The Lute Appendix iii c
Just in time for Sebastian’s birthday (March 21 or 31, depending on your calendar preference): here is an overview of recordings of his music performed on the lute. While perhaps not complete, I believe that the major recordings that have been released on compact disc are described or at least acknowledged here, and many others besides. (Lute performances available on CD are nearly the only recordings considered here.) I trust that members of the lute community won’t hesitate to let me know what I have missed!
Most of the compact disc recordings referred to in this article (and many more besides) are listed in the discography to this series.
Music by J.S. Bach performed on the lute falls roughly into two categories:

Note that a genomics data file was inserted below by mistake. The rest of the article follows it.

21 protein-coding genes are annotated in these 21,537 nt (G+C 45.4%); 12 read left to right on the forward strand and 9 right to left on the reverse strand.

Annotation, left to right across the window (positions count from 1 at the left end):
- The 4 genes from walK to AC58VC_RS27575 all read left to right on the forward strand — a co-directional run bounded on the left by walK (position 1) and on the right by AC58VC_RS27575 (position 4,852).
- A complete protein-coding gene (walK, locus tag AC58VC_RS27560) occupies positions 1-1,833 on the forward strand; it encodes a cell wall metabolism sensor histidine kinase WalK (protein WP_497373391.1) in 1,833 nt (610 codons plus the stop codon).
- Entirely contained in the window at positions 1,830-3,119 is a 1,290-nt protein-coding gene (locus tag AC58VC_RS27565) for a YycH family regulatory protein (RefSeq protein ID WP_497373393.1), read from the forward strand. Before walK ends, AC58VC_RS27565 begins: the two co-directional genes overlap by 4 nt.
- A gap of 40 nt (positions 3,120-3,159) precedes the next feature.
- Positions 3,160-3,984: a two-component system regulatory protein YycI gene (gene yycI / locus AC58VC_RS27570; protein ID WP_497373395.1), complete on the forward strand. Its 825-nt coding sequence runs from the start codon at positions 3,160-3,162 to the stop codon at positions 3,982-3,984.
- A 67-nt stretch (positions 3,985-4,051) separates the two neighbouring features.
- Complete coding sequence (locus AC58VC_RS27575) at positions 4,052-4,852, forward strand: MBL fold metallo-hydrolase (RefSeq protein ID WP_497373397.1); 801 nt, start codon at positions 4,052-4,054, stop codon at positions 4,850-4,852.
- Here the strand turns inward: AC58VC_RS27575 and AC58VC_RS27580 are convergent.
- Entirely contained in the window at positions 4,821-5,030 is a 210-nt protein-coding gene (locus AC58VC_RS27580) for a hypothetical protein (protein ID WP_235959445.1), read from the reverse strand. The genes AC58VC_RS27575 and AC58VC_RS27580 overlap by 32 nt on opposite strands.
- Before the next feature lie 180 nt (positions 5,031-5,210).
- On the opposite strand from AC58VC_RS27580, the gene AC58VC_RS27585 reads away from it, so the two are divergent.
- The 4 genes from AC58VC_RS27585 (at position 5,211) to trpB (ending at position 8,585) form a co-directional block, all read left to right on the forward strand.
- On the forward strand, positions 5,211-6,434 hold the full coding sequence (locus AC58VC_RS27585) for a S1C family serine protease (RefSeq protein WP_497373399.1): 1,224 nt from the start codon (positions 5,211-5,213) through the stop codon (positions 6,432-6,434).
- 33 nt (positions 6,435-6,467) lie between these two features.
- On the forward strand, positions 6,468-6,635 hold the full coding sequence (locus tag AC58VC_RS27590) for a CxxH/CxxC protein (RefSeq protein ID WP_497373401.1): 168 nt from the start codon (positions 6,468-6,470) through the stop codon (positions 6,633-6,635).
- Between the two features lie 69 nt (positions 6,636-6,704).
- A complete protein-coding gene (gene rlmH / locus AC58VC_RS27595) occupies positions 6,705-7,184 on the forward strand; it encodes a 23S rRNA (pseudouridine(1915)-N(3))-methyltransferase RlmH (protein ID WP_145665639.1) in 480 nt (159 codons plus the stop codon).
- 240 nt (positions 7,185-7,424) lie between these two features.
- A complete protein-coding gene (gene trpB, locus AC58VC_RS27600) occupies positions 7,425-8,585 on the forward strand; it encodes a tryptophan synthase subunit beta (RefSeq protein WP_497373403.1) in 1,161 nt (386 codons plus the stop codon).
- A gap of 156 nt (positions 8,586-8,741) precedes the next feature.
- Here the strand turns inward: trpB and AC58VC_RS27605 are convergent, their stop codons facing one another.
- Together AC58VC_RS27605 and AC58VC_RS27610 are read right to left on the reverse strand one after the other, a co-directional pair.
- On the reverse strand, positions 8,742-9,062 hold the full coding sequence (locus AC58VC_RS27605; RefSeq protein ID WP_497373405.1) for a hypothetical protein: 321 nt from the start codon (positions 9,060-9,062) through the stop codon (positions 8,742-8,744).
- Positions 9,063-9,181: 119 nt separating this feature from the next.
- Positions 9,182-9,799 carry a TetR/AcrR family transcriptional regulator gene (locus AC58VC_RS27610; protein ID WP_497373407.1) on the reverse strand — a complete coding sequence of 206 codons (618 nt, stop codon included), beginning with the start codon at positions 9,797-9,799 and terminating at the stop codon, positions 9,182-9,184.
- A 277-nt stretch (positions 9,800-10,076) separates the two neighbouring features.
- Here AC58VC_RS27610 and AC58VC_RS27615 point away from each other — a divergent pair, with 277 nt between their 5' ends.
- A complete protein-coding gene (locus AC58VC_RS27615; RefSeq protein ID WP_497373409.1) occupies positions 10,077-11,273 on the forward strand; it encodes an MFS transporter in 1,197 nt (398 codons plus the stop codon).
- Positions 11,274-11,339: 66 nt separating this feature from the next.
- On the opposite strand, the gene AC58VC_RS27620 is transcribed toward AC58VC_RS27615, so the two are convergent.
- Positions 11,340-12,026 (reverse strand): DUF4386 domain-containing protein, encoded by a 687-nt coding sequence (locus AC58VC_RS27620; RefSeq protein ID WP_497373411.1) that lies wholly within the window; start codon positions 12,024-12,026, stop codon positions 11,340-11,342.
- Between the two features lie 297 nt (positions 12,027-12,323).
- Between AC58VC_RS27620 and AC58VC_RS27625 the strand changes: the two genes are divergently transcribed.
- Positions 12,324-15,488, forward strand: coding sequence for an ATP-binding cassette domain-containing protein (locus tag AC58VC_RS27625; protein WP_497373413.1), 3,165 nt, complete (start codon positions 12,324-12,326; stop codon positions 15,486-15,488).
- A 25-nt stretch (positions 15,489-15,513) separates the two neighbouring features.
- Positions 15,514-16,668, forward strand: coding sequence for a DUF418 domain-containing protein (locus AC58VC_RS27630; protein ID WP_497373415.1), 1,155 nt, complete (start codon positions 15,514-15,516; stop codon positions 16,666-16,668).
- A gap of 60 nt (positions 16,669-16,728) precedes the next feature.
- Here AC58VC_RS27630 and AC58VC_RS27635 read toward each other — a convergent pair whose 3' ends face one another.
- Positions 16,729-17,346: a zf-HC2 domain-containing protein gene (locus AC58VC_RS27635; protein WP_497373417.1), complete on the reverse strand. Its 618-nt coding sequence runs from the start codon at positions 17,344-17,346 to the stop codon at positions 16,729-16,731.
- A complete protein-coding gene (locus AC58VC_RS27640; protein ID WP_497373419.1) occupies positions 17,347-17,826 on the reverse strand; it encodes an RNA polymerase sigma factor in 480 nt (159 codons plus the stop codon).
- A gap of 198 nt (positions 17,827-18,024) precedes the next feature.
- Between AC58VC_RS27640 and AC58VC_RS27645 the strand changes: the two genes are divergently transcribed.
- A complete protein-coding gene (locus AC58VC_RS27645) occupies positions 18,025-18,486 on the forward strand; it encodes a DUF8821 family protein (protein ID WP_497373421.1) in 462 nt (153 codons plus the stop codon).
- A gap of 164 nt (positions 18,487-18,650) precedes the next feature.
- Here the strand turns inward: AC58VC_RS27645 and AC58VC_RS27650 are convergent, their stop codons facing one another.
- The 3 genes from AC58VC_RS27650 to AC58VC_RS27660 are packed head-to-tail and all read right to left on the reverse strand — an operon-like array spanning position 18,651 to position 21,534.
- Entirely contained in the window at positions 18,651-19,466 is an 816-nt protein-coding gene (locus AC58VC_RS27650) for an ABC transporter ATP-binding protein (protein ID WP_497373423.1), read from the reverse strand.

- the “canonical” works for lute that were assigned BWV numbers by the compilers of Sebastian’s catalog:
- BWV 995: Suite in G minor (transcribed from Cello Suite No. 5, BWV 1011)
- BWV 996: Suite in E minor
- BWV 997: Suite in C minor
- BWV 998: Prelude, Fugue and Allegro in E-flat major
- BWV 999: Prelude in C minor
- BWV 1000: Fugue in G minor (transcribed from Violin Sonata No. 1 in G minor, BWV 1001)
- BWV 1006a: Suite in E major (transcribed from Partita No. 3 for solo violin, BWV 1006)
- contemporary arrangements of other works by Sebastian, especially his cello suites and sonatas and partitas for solo violin
What seems clear by now is that it seems unlikely that Sebastian actually wrote music for lute, beyond its use in a few choral works for instrumental color. Discussion of what the pieces in category 1 are and why they are attributed to him is beyond the scope of this article, but in a nutshell: at least some of them were intended for lautenwerck, the gut-strung harpsichord, and many of them are not playable as written on the lute. Lutenists who perform the category 1 music invariably must make adjustments, amendments, compromises, or other arrangements in order to produce a satisfying performing edition.